I've been shocked by how good the music is in Halt and Catch Fire on AMC. Never mind that it's about ancient nerd stuff which I really appreciate; an underdog personal computer company starting out in the early '80s but the music supervisor Thomas Golubic is digging really deep into anything but the obvious for this time period. There's the touchstones I've never heard in mainstream pop culture like the Bad Brains or X-Ray Specs but the opening shot in one episode was a track "Are 'Friends' Electric?" from Gary Numan & The Tubeway Army which got me deep into a crazy rabbit hole lately. I'm following their picks pretty closely for more of this early synth era and post punk...the meeting of those two is my weak spot. So is the combination of influences on this single from Brisbane's Multiple Man, they keep things minimal with one foot in nostalgia and the other dark and forward looking. You're right - it sounds uncomfortable.
Synth blasts in on A-Side's "Body Double" turning this one dark like Ashrae Fax or Blessure Grave. Plowing away with weird digital percussions that can't bridge the uncanny valley of drums and become something else, this reverb snare, a buried electro tom. A perfect rough groove carved out of these analog elements, a chugging away of a robotic locomotive, buried under water and reverb, plate springs and coils. Not that this is of the lower fidelity variety, far from it, everything comes through loud and clear and they take their time getting this momentum up before the vocal comes in layered with plenty of echo sounding aggressive with a weird distance and agonized angst of something like Lust for Youth. This sort of thing is unsettling, there's no reason this should make you look over your shoulder when examining the pieces, but this rhythm and careful use of echo take this to a weird place of miscommunication. Everything is obscured and blown out, the rhythm is relentless it's coming for you, I think even Gary Numan was unwilling to get this dark, slanting more towards breaking those commercial rules and airwaves to go to these creepy depths.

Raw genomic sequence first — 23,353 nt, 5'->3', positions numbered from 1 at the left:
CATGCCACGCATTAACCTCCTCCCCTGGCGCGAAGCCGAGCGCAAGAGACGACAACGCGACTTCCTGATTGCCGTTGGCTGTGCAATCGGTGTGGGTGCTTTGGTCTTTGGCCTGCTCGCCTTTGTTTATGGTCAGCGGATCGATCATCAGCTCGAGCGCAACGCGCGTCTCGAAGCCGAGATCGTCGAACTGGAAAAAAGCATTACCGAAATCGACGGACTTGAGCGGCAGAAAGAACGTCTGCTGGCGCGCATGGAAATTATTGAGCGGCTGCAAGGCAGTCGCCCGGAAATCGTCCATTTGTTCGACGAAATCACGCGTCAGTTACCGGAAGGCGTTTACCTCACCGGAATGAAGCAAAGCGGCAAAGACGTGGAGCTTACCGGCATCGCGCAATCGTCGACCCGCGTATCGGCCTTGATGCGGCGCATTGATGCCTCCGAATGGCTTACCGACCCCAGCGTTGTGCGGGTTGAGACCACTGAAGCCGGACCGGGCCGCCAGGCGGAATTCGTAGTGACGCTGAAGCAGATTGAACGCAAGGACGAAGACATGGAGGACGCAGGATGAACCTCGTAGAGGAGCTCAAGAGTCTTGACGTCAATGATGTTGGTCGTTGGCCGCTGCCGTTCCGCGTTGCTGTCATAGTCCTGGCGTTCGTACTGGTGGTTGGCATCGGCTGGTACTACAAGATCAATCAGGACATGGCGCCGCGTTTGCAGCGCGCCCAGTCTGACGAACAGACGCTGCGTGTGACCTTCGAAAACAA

B-Side "Surface Roads" is the apocalypse. You have to venture to the surface and make high art out of ascii characters and digital glitches. This track creeps up out of atmospheric digital fog swirling around into a heavy square sine wave bass line and a ring toned fax machine/modem sound is bent back into shape with autotune. But I doubt they're even using that kind of modern technology here. That melody evolves into a guitar riff of some kind with a synth punk like The Units which shouldn't make sense, they hated the guitar. There's a lot of density here while seeming minimal, precise and repetitive. No lyrics on this one while a Knight Rider two note inspired foundation manically twiddles away. Somehow sounding more optimistic but maybe because the A-Side was right after the war with the machines...and on the B-Side you find out they won.